Hi there members, what a simply gorgeous Saturday morning!
Firstly, I did a bit of a ring-around to our West Auckland based members earlier in the week, just to see if everyone was okay after the deluge that swept over the West during Monday evening and into the early hours of Tuesday morning – I hope I got everyone? If you didn’t hear from me, my apologies but maybe text or call me just to let us know the status of where you are. It seems, for the most part, our members did not suffer too badly. Dave Roper had his basement flood (again) but only really because of known drainage issues that – ironically – were due to be resolved the previous week – but Lockdown put paid to that idea. Typical. And Steve and Alexis had some water ingress through their ranch sliders as a result of an over-full water tank and nowhere for the excess water to go. Everyone else assures me they are fine. Good to know! As if Covid and its associated lockdown difficulties were not enough to deal with.
And then we have the terrible incident yesterday, at Lynn Mall Countdown – hopefully none of our members got caught up in that tragedy. I am sure you all share our thoughts for the innocent victims and wish them a full and speedy recovery. What a state this country is becoming – society in general – it truly worries and saddens me. Once upon a time, Fruit-Loops were something you may have had for breakfast – now they seem to be in all walks of life… I’m led to believe, there’s even some in Parliament … ☹ . So please, do take care.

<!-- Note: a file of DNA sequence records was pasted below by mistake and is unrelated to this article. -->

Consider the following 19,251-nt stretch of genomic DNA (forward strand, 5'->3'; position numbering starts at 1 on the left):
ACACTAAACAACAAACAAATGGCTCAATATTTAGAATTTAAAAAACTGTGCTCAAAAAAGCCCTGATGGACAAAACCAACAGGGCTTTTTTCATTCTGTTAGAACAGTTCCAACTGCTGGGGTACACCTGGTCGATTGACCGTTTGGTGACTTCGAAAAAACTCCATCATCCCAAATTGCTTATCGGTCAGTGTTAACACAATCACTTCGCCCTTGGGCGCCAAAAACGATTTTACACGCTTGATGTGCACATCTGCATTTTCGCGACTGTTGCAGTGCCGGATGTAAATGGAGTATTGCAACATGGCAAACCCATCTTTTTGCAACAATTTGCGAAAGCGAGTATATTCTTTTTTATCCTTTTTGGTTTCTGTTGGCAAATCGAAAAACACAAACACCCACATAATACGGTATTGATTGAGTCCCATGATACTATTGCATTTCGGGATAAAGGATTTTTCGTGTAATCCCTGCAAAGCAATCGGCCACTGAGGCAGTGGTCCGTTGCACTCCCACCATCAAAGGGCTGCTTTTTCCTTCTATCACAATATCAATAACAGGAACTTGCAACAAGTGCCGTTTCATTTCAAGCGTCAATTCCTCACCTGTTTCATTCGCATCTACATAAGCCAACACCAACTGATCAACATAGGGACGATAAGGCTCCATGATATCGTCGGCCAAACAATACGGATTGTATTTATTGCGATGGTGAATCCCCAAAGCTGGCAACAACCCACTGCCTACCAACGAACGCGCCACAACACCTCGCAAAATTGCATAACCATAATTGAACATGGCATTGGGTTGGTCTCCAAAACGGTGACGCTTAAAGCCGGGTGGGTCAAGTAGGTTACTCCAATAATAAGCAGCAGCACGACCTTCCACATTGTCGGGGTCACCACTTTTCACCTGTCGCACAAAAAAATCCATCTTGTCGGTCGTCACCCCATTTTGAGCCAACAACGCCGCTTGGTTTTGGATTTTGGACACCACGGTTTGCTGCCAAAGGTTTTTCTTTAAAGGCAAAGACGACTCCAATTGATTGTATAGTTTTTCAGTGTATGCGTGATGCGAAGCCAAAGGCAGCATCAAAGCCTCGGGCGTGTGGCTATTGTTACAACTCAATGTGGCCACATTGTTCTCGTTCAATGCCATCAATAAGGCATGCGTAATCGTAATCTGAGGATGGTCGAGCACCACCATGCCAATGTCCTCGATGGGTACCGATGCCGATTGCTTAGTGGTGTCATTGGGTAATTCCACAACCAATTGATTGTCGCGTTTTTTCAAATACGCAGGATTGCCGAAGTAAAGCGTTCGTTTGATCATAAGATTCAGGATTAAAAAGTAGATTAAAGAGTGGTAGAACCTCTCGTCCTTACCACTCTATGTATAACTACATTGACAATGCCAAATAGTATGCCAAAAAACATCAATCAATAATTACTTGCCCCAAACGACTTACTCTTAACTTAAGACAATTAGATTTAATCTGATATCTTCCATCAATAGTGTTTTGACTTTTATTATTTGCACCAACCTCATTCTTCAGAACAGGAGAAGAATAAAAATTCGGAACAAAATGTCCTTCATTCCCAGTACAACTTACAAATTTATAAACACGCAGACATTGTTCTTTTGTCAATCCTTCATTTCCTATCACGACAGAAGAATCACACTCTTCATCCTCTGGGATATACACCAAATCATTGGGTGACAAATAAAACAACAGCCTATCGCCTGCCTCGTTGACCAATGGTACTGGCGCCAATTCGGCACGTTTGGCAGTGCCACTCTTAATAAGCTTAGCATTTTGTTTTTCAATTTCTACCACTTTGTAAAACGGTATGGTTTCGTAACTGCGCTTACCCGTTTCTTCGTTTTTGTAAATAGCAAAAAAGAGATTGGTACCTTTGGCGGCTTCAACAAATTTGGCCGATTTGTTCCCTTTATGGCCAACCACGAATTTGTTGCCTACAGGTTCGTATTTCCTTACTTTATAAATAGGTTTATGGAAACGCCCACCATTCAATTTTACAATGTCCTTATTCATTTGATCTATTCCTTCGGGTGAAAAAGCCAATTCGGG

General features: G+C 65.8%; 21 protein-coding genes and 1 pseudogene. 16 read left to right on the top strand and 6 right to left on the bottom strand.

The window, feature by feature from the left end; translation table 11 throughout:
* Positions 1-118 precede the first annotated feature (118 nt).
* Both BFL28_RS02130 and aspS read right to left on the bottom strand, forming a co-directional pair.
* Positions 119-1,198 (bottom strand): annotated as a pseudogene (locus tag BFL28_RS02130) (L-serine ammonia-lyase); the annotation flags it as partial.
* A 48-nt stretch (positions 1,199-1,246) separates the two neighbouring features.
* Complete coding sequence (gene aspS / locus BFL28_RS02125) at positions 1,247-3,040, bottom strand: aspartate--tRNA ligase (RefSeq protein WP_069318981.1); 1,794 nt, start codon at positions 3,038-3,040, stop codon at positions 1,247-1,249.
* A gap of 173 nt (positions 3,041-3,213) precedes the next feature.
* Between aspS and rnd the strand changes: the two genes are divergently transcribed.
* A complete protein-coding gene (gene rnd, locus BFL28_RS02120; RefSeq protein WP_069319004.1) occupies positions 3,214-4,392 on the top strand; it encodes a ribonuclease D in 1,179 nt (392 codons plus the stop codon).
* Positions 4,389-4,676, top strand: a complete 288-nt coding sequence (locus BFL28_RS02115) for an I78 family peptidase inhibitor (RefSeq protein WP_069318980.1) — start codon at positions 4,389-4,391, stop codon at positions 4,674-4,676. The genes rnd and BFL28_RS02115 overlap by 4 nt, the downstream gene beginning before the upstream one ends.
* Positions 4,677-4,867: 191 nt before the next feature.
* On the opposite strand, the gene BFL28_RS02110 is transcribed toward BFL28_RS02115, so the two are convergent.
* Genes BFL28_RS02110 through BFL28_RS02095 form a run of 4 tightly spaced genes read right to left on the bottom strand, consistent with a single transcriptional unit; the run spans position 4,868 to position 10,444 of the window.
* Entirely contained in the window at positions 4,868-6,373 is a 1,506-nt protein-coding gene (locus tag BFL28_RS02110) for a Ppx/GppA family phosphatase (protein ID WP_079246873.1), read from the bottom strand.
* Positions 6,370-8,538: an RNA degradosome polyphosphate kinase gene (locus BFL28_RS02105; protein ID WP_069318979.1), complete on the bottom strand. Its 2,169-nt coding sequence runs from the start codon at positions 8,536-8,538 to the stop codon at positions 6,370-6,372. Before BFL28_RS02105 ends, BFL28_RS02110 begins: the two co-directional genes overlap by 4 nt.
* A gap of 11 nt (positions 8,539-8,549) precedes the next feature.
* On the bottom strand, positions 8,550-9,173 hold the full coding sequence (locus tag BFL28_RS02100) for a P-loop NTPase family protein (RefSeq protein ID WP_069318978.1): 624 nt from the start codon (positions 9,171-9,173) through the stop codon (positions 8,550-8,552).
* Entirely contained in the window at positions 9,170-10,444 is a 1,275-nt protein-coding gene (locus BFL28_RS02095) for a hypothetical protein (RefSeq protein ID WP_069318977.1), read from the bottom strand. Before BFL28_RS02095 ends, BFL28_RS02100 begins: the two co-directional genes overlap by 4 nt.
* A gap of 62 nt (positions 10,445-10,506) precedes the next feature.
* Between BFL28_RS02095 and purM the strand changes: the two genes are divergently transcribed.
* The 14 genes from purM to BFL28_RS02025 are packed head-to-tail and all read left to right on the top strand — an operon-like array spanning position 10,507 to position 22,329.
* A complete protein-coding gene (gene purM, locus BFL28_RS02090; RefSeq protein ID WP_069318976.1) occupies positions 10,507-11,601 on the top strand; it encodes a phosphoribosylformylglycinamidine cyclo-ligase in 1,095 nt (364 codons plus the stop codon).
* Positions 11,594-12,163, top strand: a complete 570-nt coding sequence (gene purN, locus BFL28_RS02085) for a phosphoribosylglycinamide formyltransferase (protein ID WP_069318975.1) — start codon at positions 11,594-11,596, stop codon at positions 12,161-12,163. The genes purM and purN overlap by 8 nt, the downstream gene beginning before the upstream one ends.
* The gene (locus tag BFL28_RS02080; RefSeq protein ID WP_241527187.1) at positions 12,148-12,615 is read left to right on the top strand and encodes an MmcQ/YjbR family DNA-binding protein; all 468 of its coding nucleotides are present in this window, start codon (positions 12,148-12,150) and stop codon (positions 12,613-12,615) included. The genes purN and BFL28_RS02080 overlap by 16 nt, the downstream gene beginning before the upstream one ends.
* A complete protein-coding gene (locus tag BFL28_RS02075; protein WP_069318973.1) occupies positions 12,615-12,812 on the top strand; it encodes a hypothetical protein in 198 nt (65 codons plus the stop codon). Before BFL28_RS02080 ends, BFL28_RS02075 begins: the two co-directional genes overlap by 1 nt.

As you know, our ‘out-of-Auckland’ members (of which we have quite a few) are now down one level to Level 3. Auckland remains in Level four until at least 11.59pm Tuesday September 14th – and we will likely only go down one level to Level 3 if we do at all. Northland members had their reduction to Level 3 this Thursday.
This means of course that our scheduled run on Sunday September 19th is, in all probability unlikely to proceed, so we have made tentative arrangements to move this run out a month, to October, provided we are down to level 2 by then. Understandably, we can’t confirm anything at this stage. But we’ll let you know when we do.
For your reading pleasure in the mean time, I have attached is the latest Newsletter from the FoMC and of course, the Club Corkboard https://www.americanclassiccars.org.nz/corkboard is being updated regularly with articles and photos that members have filed – and there is even a list of the new members that the Club has gained already, since January. For those very new additions that we have not yet met in person – your timing has been unfortunate, to say the least! Lol. Seriously though, to all of you, welcome to the American Classic Car Club Auckland and we look forward to the eventual opportunity to get back out in our Classics and enjoy each other’s company.